Tomorrow’s Wisconsin balloting can now be seen as not merely a test for Republican versus Democratic strength (Romney vs. Obama) come November, but with new polling data out today, it can be seen as a test of polling authenticity, and yes as even a test of the validity of those who average polls.
PPP, that Democratic propaganda machine which masquerades as a polling company, has incumbent Republican Governor Scott Walker up only three points (50-47) on the very same day We Ask American has Walker up no less than 12 points (54-42).
Huffington Pollster (yes, that would be a left leaning group) went so far as to headline today’s story “Eleventh Hour Poll Shows Walker With Slim Lead” and revealed its average of polls showing Walker up only 3.8 points (50.4-46.6).
Meanwhile, over at Realclearpolitics.com, the average of polls shows Walker ahead by 6.7 points (51.5-44.8).
That’s nearly a three point difference not in polls mind you, but in the average of polls!
My guess is that RCP has it about right, that Walker should win by six points or so. You know what; Barack Obama believes that as well; he’s avoided a trip to Wisconsin because he knows the Democratic candidate (gosh, I’ve even forgotten his name) has virtually no chance of pulling this one out.
National Democrats appear to be sorry that their Wisconsin unionists ever pushed this to the point of recall because a Walker win in the six point vicinity would mean this state, which Obama won handily in 2008, is very much in play. Marquette University had Walker up seven points (52-45) late last week.
Following last Friday’s dismal jobs report, Obama has taken a hit of only about a point in approval ratings. RCP has him at only -0.4 (47.8-48.2) while pollster has him at -1.3 (48.5-47.2). Rasmussen has it -5 (47-52) while Gallup has it plus two (47-45).
Intriguingly, both have the President slightly extending his nationwide lead over Romney (2.6 points with RCP and 1.5 with Pollster) at the same time that Romney is pulling even or ahead in some single state polling (lagging indicators).
For example, look at three states which Obama won in 2008 and seemed to be heading for wins again this year, at least until NBC News/Marist came out with new numbers Thursday. It’s now dead even 44-44 in Iowa, and Obama leads by only one (46-45) in Colorado and only two (48-46) in Nevada which I was about ready to write off to the anointed one.
Romney has also pulled slightly ahead in the averages in Florida. Rasmussen had him up two (46-44) in Ohio last week and today has him even (47-47) in Virginia.
It’s so bad that Pollster, which had him up to 270 electoral votes, has had to scale that back to 257-181 (RCP Obama ahead only 237-170).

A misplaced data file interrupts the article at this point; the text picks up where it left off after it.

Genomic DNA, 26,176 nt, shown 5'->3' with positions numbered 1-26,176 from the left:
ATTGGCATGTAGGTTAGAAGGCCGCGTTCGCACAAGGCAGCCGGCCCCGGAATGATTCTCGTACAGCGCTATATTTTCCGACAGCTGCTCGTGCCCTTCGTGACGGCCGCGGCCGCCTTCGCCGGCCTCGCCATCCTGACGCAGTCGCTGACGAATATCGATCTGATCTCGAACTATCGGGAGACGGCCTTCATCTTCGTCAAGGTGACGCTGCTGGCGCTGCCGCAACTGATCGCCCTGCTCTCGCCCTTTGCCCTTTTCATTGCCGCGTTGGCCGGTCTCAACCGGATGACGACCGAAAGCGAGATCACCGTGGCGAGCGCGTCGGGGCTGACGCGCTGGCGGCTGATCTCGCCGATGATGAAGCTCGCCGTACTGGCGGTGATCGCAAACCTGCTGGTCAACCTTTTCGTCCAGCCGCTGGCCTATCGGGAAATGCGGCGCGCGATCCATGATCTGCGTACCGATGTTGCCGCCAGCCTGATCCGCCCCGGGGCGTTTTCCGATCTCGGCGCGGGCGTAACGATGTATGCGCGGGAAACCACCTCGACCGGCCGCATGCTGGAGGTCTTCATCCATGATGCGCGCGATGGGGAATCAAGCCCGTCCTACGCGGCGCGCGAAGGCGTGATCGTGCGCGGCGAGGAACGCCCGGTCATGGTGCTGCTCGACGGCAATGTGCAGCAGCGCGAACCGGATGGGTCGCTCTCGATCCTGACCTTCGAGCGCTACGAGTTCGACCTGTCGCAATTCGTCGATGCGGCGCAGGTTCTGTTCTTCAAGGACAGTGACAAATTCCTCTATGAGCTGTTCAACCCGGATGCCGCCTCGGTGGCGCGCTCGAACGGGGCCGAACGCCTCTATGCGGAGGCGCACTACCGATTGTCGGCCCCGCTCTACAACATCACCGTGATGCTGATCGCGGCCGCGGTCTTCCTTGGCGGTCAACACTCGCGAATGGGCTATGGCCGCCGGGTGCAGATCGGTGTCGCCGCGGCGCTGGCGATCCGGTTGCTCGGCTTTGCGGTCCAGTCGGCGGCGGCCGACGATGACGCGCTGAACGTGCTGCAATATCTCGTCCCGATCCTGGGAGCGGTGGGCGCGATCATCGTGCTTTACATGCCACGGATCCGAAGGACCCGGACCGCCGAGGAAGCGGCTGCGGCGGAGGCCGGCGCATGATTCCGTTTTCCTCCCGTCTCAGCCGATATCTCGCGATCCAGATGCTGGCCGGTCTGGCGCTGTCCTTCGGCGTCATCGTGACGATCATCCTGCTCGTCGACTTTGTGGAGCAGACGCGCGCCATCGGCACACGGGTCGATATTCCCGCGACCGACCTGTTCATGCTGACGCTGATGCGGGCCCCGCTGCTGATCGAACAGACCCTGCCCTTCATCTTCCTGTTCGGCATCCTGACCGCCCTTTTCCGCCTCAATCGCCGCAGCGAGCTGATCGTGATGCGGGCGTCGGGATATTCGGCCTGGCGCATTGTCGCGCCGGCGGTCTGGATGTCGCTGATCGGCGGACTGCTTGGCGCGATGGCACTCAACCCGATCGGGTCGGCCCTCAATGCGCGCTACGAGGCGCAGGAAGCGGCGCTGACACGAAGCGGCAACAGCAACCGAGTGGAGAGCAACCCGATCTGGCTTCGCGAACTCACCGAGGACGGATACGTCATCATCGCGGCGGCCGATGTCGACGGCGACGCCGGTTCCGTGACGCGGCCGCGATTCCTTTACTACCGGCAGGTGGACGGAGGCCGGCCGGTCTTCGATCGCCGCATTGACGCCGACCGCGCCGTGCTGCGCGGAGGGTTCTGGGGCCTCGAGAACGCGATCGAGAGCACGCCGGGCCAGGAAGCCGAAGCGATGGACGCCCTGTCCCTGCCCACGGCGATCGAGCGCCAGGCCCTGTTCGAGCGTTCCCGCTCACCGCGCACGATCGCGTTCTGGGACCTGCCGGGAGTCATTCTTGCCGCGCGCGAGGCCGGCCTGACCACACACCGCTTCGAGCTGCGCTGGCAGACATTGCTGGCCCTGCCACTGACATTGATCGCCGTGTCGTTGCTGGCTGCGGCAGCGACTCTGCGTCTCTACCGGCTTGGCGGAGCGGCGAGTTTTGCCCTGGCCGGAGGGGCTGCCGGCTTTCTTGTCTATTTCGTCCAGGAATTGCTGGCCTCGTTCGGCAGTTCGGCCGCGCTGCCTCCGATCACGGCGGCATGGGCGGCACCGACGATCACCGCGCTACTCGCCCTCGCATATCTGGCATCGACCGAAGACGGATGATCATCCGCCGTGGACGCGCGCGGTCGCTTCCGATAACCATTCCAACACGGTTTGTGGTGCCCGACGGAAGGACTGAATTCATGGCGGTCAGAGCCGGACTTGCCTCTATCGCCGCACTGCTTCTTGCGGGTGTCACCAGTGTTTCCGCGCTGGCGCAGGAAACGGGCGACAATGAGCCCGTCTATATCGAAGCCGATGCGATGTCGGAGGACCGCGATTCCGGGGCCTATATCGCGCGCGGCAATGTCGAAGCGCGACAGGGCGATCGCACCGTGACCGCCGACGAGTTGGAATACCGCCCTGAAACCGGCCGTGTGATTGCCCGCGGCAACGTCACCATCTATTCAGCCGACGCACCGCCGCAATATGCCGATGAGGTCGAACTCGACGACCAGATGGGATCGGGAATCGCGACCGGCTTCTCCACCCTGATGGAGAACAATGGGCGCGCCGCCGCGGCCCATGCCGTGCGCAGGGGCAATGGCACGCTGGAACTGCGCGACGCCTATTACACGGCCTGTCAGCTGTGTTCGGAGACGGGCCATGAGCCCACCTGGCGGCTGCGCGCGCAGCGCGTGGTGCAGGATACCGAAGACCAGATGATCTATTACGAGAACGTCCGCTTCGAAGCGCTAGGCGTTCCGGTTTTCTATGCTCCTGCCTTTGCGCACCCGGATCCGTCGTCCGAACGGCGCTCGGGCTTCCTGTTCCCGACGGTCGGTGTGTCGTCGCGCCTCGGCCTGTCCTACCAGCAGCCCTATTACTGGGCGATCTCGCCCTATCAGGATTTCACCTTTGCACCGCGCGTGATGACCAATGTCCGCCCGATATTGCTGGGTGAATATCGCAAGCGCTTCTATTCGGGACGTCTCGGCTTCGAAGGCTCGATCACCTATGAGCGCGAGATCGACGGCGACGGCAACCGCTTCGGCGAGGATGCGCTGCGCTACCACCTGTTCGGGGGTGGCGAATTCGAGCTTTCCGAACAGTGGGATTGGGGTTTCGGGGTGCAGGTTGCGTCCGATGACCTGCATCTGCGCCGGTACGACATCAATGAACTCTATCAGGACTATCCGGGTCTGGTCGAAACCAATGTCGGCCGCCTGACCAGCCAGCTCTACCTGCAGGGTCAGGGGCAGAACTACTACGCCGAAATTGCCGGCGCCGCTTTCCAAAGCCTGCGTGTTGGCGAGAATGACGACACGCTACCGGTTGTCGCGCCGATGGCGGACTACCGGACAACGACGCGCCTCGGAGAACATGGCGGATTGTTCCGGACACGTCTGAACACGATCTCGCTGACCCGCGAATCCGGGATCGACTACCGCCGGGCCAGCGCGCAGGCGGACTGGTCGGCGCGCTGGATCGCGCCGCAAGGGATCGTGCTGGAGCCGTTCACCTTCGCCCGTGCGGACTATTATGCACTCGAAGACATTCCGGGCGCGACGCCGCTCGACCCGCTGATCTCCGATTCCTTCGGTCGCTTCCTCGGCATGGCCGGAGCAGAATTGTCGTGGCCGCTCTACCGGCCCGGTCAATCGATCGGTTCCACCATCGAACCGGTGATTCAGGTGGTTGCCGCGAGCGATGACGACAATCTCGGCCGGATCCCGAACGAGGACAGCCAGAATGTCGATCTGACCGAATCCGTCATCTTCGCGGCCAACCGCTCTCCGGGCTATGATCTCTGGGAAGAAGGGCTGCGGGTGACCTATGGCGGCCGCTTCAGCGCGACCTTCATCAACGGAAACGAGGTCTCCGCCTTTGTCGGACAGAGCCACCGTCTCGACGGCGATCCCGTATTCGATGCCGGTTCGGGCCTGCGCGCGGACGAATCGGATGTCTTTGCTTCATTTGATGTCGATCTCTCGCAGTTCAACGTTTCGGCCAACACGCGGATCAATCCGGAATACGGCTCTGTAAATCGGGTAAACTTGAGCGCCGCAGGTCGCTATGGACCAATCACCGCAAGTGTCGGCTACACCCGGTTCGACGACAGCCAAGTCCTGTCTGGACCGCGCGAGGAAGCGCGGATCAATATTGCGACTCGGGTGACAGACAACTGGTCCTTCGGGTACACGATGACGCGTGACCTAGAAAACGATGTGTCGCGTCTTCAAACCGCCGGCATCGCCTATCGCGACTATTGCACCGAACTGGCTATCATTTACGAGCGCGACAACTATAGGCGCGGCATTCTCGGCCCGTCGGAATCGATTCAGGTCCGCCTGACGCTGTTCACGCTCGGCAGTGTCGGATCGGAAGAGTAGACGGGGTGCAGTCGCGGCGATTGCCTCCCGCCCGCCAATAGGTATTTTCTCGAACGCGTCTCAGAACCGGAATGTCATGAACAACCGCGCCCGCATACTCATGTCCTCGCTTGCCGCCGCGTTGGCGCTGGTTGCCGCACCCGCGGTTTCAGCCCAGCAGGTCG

While RCP has New Hampshire as a toss-up, Pollster continues to show it as not merely slightly for Obama (light blue) but in the safe Obama (dark blue) category.
Similarly, pollster has not moved Wisconsin to toss-up while RCP has.
In fact, pollster lists only Virginia, North Carolina, Florida, Iowa, Colorado, Ohio, and Missouri as toss-ups. I’d certainly place Missouri in the leans Romney column (even PPP has Obama up only one point, 45-44).
It’s further evidence that you have to take not only polls, but polling averages and projections, with a grain of salt.
Look at this data out of Massachusetts for example. We all know Obama will carry the state, but the question is by how much. The Boston Globe today has Romney only trailing by 12 and failing to hit 50 percent (46-34) while Western New England today has the margin at 22 points (56-34). Given those numbers, the Senate race should not be surprising. The Globe has Scott Brown up two (39-37) while WNE has Elizabeth The Liar Warren up two (45-43).
Oh by the way, did anyone notice what Massachusetts Democrats, who like New Hampshire Democrats seem so dead set against photo ID for voting requirements, required for voting at their state convention over the weekend?
If you said—a photo ID—you would be correct, a fact which most certainly come up when the New Hampshire House debates a photo ID bill Wednesday.
You just can’t this stuff up.
But I digress. This column is supposed to be devoted exclusively to polls.
No apologies, however. Digressions are part of life.
Micah Cohen, in fivethirtyeight.com, last week noted, albeit somewhat skeptically, improved support for gay marriage among African Americans since Obama came out in favor of the equality measure.
According to Pew Research, black support of gay marriage was negative ten (39-49) prior to Obama’s statement. ABC News now finds 59 percent of blacks support gay marriage. PPP found opposition at 44-51 percent in North Carolina has now turned to 55-39 positive. That’s an amazing 23 point swing since Obama’s declaration, and while I don’t trust PPP’s overall numbers, I always find it valid for comparison purposes.
Similarly, PPP finds a flip in Maryland, from 39 to 55 percent in favor while opposition has dropped from 56 to 36.
Long Live Lady Liberty!
Obama has set his people free!
As for the generic congressional ballot, Rasmussen has the Republican lead up to seven points (44-37) today, but CNN had Democrats up three (49-46) last week--prior to the dismal jobs report, it should be noted..